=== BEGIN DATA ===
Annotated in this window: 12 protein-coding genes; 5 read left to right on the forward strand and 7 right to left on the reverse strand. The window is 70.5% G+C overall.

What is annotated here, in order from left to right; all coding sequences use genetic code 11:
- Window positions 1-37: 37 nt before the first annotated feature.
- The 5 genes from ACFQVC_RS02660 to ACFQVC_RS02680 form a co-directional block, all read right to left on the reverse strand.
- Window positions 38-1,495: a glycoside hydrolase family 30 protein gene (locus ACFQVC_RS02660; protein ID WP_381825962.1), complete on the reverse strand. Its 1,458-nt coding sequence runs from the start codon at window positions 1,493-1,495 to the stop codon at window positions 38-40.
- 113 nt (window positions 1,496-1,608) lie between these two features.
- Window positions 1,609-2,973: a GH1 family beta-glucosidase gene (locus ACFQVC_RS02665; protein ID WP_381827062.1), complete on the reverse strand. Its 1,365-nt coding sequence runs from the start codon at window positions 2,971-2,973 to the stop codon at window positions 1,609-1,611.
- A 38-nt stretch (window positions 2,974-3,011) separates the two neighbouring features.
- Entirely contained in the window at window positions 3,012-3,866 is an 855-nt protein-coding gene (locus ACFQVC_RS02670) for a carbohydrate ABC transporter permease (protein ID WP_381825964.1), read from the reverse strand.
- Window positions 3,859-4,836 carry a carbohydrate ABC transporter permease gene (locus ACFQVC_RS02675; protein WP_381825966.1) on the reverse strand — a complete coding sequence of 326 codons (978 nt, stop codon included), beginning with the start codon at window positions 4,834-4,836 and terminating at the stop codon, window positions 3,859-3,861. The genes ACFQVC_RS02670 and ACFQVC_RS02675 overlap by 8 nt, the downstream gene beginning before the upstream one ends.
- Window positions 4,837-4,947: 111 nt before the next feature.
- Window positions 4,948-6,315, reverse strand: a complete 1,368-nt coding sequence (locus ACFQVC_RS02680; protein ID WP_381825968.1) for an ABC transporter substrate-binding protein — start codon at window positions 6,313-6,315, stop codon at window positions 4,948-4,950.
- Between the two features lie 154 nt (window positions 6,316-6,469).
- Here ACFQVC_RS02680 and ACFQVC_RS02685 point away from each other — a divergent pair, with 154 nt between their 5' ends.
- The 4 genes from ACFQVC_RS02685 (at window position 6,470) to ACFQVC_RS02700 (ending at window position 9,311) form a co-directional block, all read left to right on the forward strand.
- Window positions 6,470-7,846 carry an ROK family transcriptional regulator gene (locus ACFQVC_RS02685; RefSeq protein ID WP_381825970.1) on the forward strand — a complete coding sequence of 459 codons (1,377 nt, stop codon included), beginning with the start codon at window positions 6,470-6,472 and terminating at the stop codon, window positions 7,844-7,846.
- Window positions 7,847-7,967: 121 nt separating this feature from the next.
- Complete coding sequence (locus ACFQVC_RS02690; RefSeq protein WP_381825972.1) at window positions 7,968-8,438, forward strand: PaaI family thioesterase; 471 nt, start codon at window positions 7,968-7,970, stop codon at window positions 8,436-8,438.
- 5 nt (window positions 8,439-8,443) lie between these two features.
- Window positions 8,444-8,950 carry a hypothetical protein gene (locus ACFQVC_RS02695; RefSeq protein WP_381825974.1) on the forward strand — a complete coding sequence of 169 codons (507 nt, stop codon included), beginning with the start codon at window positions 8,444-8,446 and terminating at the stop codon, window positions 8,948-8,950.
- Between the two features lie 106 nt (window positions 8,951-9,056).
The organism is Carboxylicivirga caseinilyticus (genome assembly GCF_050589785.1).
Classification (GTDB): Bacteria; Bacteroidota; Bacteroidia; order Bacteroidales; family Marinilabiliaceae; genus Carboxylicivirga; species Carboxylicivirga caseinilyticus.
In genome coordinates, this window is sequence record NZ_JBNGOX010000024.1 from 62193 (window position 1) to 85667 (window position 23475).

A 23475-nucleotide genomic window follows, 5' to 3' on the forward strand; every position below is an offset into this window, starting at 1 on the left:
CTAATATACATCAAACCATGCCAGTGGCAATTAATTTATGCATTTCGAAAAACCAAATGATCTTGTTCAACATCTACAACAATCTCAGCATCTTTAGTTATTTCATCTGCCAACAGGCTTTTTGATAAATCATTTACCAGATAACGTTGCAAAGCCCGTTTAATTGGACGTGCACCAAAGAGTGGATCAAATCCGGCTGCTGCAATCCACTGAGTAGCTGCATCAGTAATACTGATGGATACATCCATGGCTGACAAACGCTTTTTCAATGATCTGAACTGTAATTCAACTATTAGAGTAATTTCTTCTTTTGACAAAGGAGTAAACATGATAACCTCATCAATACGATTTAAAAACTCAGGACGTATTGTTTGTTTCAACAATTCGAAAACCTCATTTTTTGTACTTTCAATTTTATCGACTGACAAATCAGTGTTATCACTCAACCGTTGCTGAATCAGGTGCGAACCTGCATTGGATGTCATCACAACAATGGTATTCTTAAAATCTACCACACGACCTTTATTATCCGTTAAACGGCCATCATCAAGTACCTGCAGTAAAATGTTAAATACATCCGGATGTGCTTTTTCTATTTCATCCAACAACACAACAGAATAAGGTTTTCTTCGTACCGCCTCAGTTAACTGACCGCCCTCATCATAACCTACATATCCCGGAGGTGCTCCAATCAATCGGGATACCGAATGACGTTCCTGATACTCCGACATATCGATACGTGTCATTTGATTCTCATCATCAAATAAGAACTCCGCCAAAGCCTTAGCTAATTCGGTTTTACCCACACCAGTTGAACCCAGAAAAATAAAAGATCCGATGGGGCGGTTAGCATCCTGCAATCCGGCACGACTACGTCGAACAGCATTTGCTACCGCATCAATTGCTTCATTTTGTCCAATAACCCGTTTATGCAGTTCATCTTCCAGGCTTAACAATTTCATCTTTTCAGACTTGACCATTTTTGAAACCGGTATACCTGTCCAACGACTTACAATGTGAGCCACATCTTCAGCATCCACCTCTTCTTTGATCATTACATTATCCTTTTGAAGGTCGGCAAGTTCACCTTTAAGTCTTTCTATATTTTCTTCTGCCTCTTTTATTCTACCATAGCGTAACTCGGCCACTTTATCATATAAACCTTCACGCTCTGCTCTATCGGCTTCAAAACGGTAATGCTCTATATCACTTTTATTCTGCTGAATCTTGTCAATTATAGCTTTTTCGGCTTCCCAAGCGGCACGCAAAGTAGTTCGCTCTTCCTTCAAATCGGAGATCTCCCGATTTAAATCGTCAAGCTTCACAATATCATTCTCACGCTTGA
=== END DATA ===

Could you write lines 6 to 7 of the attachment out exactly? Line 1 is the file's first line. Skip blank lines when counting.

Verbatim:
- 113 nt (window positions 1,496-1,608) lie between these two features.
- Window positions 1,609-2,973: a GH1 family beta-glucosidase gene (locus ACFQVC_RS02665; protein ID WP_381827062.1), complete on the reverse strand. Its 1,365-nt coding sequence runs from the start codon at window positions 2,971-2,973 to the stop codon at window positions 1,609-1,611.